A peer's daughter who narrowly missed pedestrians as she smashed her Land Rover through a set of church gates and into two other cars in Malvern has been given a suspended jail sentence.
The Honourable Linda Granville, the daughter of the late Lord Granville of Eye, was also ordered to complete 100 hours of community service and given a three-year driving ban.
Judge Michael Cullum told the retired riding instructor that she had only avoided an immediate term of custody because no-one was seriously injured by her "self-obsessed" offending.
Granville, of Bronsil Drive, Malvern, was convicted at Worcester Crown Court last month of two counts of dangerous driving and one of causing criminal damage to the gates of Great Malvern Priory.
A five-day trial heard that the 61-year-old jumped a red light, smashed through the priory's gates, and crashed into a Peugeot and a Skoda on May 12 2009.
Passing sentence, Judge Cullum told Granville, who is now said to be of "very limited" means, that it was sad to see her before the court.
Explaining his reasons for suspending the 10-month custodial sentence for two years, Judge Cullum added: "The reality is that you drove for a relatively short period of time, but on two separate occasions, in a way where you did not care at all about others."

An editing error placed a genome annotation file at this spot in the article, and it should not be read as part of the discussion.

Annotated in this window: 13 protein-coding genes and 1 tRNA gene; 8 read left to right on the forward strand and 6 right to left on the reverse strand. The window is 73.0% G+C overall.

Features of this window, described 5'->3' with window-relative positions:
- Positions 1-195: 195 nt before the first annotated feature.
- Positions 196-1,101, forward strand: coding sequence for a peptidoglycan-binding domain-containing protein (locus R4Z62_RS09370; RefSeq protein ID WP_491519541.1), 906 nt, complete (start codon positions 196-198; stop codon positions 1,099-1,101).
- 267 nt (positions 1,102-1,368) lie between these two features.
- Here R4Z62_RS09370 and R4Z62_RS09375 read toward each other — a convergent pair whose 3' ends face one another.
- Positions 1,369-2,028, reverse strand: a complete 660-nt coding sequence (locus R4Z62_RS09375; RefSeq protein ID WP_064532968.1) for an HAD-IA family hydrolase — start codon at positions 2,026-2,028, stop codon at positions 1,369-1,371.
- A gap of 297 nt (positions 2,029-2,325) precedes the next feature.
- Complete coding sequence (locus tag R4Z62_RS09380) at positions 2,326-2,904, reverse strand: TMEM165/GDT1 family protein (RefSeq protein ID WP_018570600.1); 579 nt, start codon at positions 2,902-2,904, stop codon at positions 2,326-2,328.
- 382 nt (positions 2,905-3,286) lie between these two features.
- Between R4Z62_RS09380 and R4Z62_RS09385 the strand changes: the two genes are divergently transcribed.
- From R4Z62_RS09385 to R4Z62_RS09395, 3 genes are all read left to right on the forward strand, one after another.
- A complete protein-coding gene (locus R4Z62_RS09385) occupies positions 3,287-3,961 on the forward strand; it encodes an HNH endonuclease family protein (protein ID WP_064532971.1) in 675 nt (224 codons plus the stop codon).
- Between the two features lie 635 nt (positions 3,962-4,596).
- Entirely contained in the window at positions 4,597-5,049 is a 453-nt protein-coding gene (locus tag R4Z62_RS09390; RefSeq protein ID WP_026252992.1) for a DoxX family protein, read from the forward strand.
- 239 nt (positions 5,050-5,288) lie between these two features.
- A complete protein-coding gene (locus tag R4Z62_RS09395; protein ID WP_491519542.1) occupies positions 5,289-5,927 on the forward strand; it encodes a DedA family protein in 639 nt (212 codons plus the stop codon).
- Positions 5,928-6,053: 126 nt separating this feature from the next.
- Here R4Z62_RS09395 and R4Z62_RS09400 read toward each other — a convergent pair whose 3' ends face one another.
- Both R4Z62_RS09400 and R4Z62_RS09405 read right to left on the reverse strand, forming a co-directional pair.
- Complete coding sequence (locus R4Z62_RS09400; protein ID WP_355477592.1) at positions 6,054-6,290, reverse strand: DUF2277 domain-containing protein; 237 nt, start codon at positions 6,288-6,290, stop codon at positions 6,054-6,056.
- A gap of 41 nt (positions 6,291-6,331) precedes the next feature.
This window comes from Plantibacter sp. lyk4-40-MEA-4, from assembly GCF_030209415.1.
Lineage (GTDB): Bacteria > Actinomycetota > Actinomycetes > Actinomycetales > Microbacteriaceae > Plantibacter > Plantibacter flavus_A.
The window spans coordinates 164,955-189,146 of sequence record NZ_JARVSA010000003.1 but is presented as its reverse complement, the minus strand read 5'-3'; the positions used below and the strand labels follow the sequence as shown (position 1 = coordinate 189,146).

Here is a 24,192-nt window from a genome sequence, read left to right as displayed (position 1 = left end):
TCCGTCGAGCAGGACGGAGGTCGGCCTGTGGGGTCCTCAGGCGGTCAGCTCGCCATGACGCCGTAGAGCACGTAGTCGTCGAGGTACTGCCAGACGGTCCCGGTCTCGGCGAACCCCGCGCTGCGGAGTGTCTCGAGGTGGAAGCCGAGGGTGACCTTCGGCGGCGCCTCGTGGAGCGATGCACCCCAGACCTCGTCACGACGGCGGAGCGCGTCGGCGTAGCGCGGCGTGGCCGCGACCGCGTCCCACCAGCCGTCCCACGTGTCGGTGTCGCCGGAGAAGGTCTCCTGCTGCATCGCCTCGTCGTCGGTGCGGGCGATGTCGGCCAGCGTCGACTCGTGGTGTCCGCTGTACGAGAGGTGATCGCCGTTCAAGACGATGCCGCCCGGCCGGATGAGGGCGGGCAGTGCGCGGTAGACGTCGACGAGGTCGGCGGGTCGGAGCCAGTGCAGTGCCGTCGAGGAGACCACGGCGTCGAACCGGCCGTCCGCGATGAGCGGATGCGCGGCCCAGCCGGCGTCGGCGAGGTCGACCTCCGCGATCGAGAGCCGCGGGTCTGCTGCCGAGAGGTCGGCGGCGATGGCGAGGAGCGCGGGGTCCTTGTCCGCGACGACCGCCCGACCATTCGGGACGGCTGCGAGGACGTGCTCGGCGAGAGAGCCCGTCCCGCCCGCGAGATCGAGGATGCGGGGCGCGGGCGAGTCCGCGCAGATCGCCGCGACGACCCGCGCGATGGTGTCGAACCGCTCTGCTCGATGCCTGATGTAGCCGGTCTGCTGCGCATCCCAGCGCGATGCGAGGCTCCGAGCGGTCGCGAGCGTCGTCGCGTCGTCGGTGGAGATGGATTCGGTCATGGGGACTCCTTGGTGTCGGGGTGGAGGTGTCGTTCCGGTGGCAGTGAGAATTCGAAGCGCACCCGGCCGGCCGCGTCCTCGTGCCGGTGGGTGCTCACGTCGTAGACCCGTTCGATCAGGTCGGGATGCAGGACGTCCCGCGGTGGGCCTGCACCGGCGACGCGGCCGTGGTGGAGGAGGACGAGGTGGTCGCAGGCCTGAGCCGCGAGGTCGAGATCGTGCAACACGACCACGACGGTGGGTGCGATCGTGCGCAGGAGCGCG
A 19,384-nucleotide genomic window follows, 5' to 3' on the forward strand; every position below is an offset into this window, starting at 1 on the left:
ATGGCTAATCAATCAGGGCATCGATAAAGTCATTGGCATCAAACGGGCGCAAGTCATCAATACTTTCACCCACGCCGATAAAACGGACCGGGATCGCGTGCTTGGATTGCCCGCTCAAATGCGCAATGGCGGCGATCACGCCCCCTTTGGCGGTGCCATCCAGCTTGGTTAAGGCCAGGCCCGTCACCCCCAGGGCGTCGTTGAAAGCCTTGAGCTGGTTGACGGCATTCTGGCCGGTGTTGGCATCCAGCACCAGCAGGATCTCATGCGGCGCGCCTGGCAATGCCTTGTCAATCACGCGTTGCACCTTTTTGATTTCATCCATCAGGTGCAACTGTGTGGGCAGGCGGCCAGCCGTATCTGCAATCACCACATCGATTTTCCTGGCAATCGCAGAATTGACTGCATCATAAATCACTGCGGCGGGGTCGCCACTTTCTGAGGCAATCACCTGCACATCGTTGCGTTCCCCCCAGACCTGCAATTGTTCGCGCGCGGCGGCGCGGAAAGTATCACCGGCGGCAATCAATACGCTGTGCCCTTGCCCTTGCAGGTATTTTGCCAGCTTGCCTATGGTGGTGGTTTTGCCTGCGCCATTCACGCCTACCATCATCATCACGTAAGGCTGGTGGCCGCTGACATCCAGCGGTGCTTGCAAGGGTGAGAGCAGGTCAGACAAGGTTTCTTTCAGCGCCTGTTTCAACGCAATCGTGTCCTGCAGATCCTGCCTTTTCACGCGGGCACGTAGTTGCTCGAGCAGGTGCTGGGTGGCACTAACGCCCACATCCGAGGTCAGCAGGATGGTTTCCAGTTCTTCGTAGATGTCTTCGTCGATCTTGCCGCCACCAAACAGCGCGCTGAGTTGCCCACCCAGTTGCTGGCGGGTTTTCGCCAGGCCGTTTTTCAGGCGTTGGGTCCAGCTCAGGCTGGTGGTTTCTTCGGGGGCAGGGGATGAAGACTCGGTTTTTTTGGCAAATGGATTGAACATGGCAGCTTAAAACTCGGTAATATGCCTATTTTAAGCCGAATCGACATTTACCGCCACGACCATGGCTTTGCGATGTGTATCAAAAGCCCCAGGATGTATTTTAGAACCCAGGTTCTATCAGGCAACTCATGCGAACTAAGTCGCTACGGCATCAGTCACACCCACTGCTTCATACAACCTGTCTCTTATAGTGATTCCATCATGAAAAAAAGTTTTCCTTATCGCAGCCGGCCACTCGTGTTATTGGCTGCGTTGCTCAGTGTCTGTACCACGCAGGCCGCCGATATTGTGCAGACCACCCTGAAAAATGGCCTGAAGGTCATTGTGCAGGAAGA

Criticising Granville for showing no regard for both road users and pedestrians, the judge continued: "You were, I find, totally self-obsessed.
"There was at least one woman carrying a small child who, on her evidence, was only a metre away from you. You were in your own world, it appears, at the time, having no regard to anybody else."
But the judge, who told the defendant that she had been convicted on overwhelming evidence, said he was able to suspend the prison sentence because there had been no serious injuries and the driving had been over a relatively short period of time.
Granville was also ordered to pay £250 towards the cost of her prosecution.
She told her trial that her Freelander went out of control when it suffered brake failure moments after a verger "slammed" the priory's gates into the vehicle.
But Judge Cullum described her defence as spurious and rejected any suggestion that she had been assaulted by a church official.